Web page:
chmod 700 get_helm.sh

The script above fetches the latest version of helm client and installs it locally in Cloud Shell.

Downloading https://kubernetes-helm.storage.googleapis.com/helm-v2.8.1-linux-amd64.tar.gz
Preparing to install into /usr/local/bin
helm installed into /usr/local/bin/helm
Run 'helm init' to configure helm.

Installing Tiller with RBAC enabled

Starting with Kubernetes v1.8+, RBAC is enabled by default. Prior to installing tiller we need to ensure we have the correct ServiceAccount and ClusterRoleBinding configured for the tiller service. This allows tiller to be able to install services in the default namespace. Run the following command to install the server side tiller to the Kubernetes cluster with RBAC enabled.

kubectl create serviceaccount --namespace kube-system tiller
kubectl create clusterrolebinding tiller-cluster-rule --clusterrole=cluster-admin --serviceaccount=kube-system:tiller
kubectl patch deploy --namespace kube-system tiller-deploy -p '{"spec":{"template":{"spec":{"serviceAccount":"tiller"}}}}'      
helm init --service-account tiller --upgrade

Installing Tiller with RBAC disabled

If you do not have RBAC enabled on your Kubernetes installation, you can simply run the following command to install tiller on your cluster.

helm init

The output below confirms tiller is running.

Creating /home/ameer00/.helm
Creating /home/ameer00/.helm/repository
Creating /home/ameer00/.helm/repository/cache
Creating /home/ameer00/.helm/repository/local
Creating /home/ameer00/.helm/plugins
Creating /home/ameer00/.helm/starters
Creating /home/ameer00/.helm/cache/archive
Creating /home/ameer00/.helm/repository/repositories.yaml
Adding stable repo with URL: https://kubernetes-charts.storage.googleapis.com
Adding local repo with URL:
$HELM_HOME has been configured at /home/ameer00/.helm.

Tiller (the Helm server-side component) has been installed into your Kubernetes Cluster.
Happy Helming!

You can also confirm that tiller is running by checking for the tiller_deploy Deployment in the kube-system namespace. Run the following command:

kubectl get deployments -n kube-system

The output should have a tiller_deploy Deployment as shown below:

event-exporter-v0.1.7   1         1         1            1           13m
heapster-v1.4.3         1         1         1            1           13m
kube-dns                2         2         2            2           13m
kube-dns-autoscaler     1         1         1            1           13m
kubernetes-dashboard    1         1         1            1           13m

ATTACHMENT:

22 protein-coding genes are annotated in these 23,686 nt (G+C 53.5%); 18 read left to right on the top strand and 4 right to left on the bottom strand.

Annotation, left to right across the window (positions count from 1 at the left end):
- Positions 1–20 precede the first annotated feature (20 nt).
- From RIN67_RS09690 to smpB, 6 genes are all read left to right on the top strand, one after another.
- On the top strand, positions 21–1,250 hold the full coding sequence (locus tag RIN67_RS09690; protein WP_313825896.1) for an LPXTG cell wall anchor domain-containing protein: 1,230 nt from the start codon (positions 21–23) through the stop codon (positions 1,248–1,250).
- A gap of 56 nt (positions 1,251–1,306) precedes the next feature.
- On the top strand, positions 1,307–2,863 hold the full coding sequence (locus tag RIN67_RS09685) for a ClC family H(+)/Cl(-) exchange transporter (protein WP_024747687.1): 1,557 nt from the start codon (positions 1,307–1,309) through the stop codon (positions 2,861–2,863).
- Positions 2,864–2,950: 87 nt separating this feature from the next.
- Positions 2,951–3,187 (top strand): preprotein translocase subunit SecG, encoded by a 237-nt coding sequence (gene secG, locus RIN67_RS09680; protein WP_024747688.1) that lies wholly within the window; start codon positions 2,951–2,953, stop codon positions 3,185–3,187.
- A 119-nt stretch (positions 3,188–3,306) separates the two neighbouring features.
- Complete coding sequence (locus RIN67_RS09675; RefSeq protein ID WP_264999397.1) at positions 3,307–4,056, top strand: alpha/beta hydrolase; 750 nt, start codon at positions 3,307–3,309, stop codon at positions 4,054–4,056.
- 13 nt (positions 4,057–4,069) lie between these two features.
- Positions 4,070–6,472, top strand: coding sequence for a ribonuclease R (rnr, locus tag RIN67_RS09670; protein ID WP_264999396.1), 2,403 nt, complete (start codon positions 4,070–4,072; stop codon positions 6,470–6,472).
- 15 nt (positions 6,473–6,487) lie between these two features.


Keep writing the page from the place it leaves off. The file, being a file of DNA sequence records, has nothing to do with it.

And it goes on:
l7-default-backend      1         1         1            1           13m
tiller-deploy           1         1         1            1           4m

Deploy an application in Kubernetes Engine

You can deploy a simple web based application from the Google Cloud Repository. You use this application as the backend for the Ingress.

From the Cloud Shell, run the following command:

kubectl run hello-app --image=gcr.io/google-samples/hello-app:1.0 --port=8080
deployment "hello-app" created

Expose the hello-app Deployment as a Service by running the following command:

kubectl expose deployment hello-app
service "hello-app" exposed

Deploying the NGINX Ingress Controller via Helm

Kubernetes platform allows for administrators to bring their own Ingress Controllers instead of using the cloud provider's built-in offering.

The NGINX controller, deployed as a Service, must be exposed for external access. This is done using Service type: LoadBalancer on the NGINX controller service. On Kubernetes Engine, this creates a Google Cloud Network (TCP/IP) Load Balancer with NGINX controller Service as a backend. Google Cloud also creates the appropriate firewall rules within the Service's VPC to allow web HTTP(S) traffic to the load balancer frontend IP address. Here is a basic flow of the NGINX ingress solution on Kubernetes Engine.

NGINX Ingress Controller on Kubernetes Engine


Deploy NGINX Ingress Controller with RBAC enabled

If your Kubernetes cluster has RBAC enabled, from the Cloud Shell, deploy an NGINX controller Deployment and Service by running the following command:

helm install --name nginx-ingress stable/nginx-ingress --set rbac.create=true

Deploy NGINX Ingress Controller with RBAC disabled

If your Kubernetes cluster has RBAC disabled, from the Cloud Shell, deploy an NGINX controller Deployment and Service by running the following command: